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Flea Extermination Process

Fleas that live on a pet contribute just a small part of a home’s flea infestation. Eggs, cocoons and larvae that are scattered all over the house make up the vast majority (up to 95 percent) of what is causing the flea infestation in the home. Therefore, after first applying flea treatment and completely removing all vestiges of the fleas from the pet, it is absolutely necessary to carefully go through the home and remove the flea eggs, larvae and cocoons.

Flea Cleaning

The following flea control steps should be taken:

All bedding material, such as sheets, quilts, pillow cases etc. should be thoroughly cleaned in hot water. Both the washing and drying should be done at the hottest setting.

Floors and matresses should be cleaned using a strong vaccuum cleaner. Fleas, along with their eggs, coccons and larvae tend to hide in cracks in the floor. Make sure you get them all out.

For carpets and other types of upholstery you should use a stream cleaner.

Flea Killing Chemicals

When it comes to using flea extermination chemicals, keep in mind the following. Although foggers are okay to use, it is preferable to use aerosol sprays because you have more control over the spray and you can reach some spaces than a fogger cannot. Make sure that your insecticide contains an insect growth regulator, so you will kill not only actual fleas but also flea eggs and larvae.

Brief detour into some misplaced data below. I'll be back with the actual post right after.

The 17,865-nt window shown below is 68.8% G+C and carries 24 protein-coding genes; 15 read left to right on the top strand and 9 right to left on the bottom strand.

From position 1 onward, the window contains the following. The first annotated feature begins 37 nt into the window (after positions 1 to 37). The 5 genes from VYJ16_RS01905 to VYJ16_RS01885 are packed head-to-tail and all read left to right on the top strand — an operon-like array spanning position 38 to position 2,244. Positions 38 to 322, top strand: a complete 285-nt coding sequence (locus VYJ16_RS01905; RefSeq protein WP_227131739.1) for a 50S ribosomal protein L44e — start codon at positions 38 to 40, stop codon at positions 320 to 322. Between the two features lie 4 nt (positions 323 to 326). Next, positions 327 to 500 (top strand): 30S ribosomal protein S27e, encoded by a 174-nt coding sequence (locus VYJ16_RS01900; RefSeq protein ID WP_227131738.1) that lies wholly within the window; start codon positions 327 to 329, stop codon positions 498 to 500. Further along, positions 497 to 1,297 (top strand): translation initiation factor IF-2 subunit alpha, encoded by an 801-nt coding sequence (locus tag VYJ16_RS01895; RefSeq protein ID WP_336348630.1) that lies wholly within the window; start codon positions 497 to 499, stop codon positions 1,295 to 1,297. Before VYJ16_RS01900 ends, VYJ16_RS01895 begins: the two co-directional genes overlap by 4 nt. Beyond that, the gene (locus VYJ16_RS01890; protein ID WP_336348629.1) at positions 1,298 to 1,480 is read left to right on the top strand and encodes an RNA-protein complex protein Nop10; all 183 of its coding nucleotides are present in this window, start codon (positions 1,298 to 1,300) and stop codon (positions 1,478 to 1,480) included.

In What Type of Areas Are Fleas Found?

 

Fleas tend to thrive in warm, moist environments and climates.

How do fleas look?

Fleas are quite small. A full grown flea is uasually approximately .3 centimiters long. Fleas are usually dark brown, and sometimes have a reddish hue.

Fleas have no wings. However, although they cannot fly, they can jump pretty far. In fact, fleas are able to leap a distance 50 times their body length! A flea’s hind pair of legs are well adapted for jumping; a flea can jump vertically up to 7 inches and horizontally up to 13 inches.

Fun Facts about Fleas

  • Fleas don’t have ears and are basically blind.
  • Fleas can lay up to 1,500 eggs in their lifetime.
  • In a mere 21 days, one flea can reproduce and turn into 1,000 fleas.
  • The biggest flea ever found measured approximately 2.5 cm
  • Fleas can drink 15 times their weight in blood in just a single day
  • Fleas can go a long time without eating
  • There are over 2,500 species and subspecies of fleas that we currently know of
  • Fleas caused the spread of the Black Death plague. They transmitted the Bubonic Plague from the infected rats to the unsuspecting humans.
  • Fleas are parasites that feed on blood
  • Fleas begin feeding within minutes of arrival on your pet
  • Fleas begin laying eggs about 24 hours after feeding
  • A flea is actually covered with tiny bristles and spines that are pointing backwards
  • A single adult flea can lay between 40 and 50 eggs in a single day
  • Flea bodies are designed to withstand difficult conditions. They have a hard outer coating which prevents them from being easily crushed.
A flea infected with a plague
flea infected by a plague

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